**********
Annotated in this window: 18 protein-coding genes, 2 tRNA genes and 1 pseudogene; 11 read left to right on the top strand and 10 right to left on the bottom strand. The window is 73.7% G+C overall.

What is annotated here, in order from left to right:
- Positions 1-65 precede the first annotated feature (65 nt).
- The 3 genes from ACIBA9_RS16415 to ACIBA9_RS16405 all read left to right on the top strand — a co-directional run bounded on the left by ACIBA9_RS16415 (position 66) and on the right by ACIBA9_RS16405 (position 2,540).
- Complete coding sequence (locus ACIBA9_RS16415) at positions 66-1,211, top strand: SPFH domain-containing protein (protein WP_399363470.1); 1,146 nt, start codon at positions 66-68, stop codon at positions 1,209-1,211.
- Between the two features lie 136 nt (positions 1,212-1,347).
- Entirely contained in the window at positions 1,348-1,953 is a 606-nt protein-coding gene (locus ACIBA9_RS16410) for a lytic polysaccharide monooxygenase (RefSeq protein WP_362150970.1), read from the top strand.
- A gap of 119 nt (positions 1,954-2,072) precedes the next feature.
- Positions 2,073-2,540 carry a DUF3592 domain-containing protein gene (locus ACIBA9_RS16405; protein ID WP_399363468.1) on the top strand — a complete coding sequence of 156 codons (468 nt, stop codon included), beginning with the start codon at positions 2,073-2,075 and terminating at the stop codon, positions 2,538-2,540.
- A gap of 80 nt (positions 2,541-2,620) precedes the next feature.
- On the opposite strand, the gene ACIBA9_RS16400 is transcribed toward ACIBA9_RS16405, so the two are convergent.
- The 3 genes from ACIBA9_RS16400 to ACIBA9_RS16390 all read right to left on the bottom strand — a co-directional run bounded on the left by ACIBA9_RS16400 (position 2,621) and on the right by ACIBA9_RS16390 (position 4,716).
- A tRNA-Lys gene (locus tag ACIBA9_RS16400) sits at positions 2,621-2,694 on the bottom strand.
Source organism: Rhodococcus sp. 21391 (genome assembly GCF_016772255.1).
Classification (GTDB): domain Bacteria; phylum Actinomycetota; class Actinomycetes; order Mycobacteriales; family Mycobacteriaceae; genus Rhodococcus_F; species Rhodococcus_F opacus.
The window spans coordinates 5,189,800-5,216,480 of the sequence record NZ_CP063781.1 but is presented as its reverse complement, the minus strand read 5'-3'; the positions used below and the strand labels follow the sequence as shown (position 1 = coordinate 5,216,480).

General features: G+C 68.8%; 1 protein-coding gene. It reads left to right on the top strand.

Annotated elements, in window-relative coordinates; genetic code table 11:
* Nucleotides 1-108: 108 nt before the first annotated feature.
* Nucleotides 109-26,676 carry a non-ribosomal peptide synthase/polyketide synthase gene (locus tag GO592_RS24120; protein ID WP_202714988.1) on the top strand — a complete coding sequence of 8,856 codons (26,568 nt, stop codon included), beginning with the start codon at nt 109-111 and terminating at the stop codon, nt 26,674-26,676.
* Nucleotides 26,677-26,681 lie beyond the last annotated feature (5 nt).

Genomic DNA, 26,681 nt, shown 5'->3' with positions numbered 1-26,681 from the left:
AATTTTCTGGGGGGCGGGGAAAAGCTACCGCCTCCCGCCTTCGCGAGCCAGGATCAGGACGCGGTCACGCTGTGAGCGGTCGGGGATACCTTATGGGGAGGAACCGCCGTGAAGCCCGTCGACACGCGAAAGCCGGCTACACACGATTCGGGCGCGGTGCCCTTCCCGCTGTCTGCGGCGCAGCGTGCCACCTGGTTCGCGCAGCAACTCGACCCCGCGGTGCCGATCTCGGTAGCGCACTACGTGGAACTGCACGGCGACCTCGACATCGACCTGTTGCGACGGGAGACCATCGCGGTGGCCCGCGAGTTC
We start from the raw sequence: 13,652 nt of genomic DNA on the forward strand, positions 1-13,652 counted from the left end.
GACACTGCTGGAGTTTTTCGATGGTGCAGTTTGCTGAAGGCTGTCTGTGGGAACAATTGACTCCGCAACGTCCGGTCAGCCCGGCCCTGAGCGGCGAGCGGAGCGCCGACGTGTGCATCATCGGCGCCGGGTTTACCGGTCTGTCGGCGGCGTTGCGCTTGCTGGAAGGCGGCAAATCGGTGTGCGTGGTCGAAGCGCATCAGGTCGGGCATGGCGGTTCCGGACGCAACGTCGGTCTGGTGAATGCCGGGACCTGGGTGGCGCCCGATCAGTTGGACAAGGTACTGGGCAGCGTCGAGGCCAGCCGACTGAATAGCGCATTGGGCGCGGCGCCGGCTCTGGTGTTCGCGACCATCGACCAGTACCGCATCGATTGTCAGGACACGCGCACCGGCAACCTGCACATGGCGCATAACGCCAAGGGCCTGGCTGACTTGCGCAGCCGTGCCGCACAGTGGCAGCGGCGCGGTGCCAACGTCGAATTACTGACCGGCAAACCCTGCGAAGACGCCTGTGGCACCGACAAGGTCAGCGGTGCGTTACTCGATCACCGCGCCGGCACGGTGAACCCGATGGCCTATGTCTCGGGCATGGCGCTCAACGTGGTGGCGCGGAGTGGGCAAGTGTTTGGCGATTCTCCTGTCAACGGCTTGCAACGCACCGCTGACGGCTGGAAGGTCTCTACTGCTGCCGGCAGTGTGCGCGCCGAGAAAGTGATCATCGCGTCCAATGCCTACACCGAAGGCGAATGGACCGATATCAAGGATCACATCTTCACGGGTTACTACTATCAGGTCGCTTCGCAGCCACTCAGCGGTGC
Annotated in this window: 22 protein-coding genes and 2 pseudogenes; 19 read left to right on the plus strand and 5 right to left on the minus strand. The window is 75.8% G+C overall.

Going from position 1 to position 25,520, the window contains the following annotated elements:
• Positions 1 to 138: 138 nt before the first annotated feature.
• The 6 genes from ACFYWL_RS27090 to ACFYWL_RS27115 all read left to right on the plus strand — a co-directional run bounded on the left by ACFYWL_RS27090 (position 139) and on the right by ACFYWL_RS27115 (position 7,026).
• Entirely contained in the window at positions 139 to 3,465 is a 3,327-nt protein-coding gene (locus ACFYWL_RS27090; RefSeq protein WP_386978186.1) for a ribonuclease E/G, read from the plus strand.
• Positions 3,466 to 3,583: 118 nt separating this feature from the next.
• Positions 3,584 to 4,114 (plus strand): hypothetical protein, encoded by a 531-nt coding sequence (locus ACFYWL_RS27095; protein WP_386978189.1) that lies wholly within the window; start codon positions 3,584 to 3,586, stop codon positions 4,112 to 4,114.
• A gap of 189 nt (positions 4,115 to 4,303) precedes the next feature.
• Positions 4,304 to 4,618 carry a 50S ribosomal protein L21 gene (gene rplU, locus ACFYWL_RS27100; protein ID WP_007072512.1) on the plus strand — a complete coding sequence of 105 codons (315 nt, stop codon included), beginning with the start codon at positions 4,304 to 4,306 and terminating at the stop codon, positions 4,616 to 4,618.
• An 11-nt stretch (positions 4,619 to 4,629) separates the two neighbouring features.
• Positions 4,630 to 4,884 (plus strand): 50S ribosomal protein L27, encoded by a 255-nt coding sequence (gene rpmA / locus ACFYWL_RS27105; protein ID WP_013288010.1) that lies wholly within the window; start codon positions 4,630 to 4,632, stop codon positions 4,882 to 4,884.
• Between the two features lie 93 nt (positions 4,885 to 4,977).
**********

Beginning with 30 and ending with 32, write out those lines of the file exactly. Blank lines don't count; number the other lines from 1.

• Entirely contained in the window at positions 139 to 3,465 is a 3,327-nt protein-coding gene (locus ACFYWL_RS27090; RefSeq protein WP_386978186.1) for a ribonuclease E/G, read from the plus strand.
• Positions 3,466 to 3,583: 118 nt separating this feature from the next.
• Positions 3,584 to 4,114 (plus strand): hypothetical protein, encoded by a 531-nt coding sequence (locus ACFYWL_RS27095; protein WP_386978189.1) that lies wholly within the window; start codon positions 3,584 to 3,586, stop codon positions 4,112 to 4,114.